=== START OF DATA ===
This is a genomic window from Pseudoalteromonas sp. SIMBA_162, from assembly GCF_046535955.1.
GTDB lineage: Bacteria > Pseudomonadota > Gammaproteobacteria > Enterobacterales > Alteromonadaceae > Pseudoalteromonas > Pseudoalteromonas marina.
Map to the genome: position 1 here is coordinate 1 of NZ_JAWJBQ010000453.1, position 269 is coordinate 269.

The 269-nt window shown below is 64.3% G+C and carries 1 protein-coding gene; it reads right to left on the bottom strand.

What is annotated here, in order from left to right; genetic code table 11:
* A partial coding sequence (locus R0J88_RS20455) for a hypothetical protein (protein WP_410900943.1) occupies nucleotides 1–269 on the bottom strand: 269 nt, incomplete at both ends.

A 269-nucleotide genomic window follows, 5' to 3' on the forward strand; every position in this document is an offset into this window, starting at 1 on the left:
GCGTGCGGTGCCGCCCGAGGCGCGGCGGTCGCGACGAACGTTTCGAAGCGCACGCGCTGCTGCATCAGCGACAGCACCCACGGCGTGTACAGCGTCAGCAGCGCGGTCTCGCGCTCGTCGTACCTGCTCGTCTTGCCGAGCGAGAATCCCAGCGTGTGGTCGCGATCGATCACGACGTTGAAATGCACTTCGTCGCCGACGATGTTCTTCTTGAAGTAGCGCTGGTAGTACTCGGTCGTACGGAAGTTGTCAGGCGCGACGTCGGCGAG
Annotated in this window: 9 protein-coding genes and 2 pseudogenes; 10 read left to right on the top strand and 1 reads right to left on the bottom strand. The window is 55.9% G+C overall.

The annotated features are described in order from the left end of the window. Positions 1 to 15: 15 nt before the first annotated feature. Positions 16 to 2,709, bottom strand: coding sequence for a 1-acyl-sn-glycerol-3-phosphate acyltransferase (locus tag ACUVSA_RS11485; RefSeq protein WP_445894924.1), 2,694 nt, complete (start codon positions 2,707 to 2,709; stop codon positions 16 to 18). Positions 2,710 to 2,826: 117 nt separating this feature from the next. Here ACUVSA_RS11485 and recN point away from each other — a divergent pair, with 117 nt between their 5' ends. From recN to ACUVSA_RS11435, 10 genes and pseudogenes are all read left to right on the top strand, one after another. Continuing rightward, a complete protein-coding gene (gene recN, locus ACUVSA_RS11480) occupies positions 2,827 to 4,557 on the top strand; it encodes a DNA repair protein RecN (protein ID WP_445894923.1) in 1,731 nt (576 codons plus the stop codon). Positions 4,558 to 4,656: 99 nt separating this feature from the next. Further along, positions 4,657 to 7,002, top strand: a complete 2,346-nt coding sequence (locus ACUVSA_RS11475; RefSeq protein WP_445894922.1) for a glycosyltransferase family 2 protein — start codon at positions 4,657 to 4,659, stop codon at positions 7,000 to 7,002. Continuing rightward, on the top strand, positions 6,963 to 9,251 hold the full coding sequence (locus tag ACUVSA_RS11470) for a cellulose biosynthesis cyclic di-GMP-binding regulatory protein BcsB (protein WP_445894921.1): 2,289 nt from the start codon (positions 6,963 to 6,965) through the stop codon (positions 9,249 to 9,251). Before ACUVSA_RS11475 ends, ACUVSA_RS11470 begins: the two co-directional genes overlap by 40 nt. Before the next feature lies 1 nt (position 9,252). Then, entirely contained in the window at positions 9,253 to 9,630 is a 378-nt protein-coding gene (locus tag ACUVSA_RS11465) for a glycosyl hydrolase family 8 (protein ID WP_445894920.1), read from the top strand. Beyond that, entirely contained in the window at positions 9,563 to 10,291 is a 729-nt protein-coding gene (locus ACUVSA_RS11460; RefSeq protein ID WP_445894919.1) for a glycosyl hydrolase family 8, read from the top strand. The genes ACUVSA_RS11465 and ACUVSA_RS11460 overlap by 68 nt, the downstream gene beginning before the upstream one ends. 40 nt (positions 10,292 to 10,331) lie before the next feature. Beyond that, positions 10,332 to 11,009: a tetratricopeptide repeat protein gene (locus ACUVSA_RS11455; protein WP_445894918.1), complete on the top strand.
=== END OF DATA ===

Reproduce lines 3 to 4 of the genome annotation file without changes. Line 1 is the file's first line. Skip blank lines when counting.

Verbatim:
Map to the genome: position 1 here is coordinate 1 of NZ_JAWJBQ010000453.1, position 269 is coordinate 269.

The 269-nt window shown below is 64.3% G+C and carries 1 protein-coding gene; it reads right to left on the bottom strand.